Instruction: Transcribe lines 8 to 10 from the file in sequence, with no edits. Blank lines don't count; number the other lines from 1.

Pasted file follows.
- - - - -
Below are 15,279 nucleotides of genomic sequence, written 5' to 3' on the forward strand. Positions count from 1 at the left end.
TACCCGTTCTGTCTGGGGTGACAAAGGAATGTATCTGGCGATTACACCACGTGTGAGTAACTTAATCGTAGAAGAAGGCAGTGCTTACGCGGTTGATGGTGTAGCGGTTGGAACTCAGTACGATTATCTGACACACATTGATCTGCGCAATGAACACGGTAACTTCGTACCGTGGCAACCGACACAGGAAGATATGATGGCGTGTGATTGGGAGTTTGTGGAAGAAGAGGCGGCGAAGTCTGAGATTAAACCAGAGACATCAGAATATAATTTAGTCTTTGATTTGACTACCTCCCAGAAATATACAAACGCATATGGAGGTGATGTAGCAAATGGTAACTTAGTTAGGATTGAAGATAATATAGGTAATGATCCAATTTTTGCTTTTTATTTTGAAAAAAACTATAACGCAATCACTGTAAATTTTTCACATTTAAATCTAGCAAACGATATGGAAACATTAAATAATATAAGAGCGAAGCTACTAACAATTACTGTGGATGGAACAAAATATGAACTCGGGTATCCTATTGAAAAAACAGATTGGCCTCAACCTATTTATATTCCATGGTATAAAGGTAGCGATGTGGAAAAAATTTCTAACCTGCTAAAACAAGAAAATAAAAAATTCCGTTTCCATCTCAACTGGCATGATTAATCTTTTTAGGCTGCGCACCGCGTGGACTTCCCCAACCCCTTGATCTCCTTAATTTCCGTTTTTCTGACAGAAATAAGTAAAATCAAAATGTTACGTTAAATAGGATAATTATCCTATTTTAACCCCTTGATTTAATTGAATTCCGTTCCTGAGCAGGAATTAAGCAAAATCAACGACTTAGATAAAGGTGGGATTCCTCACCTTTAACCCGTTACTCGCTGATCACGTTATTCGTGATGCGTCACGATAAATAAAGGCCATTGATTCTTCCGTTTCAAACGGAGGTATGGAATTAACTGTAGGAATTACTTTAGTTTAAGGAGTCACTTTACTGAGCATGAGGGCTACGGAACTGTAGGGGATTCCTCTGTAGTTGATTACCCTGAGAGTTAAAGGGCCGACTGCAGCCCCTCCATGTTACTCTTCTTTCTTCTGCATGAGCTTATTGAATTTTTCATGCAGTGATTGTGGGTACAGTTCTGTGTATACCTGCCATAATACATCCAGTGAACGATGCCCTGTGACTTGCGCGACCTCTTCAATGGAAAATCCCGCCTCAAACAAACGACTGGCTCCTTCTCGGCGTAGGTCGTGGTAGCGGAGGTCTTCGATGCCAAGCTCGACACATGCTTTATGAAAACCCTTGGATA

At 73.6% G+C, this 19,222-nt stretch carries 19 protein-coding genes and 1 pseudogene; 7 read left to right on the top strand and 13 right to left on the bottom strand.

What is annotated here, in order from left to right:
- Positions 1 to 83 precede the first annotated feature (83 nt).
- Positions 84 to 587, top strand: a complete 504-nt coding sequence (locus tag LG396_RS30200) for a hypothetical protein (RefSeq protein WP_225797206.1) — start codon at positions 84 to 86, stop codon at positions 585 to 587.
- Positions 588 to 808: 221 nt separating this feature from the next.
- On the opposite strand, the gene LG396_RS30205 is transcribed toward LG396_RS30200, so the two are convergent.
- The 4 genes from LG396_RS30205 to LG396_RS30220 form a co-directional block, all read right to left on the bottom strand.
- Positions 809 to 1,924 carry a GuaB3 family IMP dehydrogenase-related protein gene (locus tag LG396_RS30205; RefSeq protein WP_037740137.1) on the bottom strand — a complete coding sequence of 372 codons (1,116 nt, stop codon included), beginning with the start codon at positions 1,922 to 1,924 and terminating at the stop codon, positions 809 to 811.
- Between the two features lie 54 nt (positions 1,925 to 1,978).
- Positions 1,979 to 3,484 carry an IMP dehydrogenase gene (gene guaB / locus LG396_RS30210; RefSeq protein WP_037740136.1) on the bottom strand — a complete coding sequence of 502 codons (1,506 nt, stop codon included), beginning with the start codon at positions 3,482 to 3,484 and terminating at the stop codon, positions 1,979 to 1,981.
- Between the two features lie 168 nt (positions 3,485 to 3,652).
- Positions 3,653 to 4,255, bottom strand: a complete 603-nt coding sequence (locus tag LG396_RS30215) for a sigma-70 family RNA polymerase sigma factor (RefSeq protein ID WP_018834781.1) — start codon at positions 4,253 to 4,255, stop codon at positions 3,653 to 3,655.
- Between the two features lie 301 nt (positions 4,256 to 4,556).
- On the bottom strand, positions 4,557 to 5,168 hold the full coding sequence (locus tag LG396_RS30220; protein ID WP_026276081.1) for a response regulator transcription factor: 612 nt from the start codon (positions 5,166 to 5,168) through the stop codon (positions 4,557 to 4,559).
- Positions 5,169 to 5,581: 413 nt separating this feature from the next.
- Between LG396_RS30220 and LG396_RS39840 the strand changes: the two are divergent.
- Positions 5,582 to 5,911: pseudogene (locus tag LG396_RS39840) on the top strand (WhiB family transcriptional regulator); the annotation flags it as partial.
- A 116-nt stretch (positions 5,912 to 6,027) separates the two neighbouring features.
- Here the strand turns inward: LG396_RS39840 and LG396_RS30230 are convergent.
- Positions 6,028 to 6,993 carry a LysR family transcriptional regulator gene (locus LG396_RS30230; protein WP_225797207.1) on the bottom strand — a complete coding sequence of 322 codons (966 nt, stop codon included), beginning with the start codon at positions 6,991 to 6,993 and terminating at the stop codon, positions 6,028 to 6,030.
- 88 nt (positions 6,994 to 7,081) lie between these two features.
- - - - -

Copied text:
- On the opposite strand, the gene LG396_RS30205 is transcribed toward LG396_RS30200, so the two are convergent.
- The 4 genes from LG396_RS30205 to LG396_RS30220 form a co-directional block, all read right to left on the bottom strand.
- Positions 809 to 1,924 carry a GuaB3 family IMP dehydrogenase-related protein gene (locus tag LG396_RS30205; RefSeq protein WP_037740137.1) on the bottom strand — a complete coding sequence of 372 codons (1,116 nt, stop codon included), beginning with the start codon at positions 1,922 to 1,924 and terminating at the stop codon, positions 809 to 811.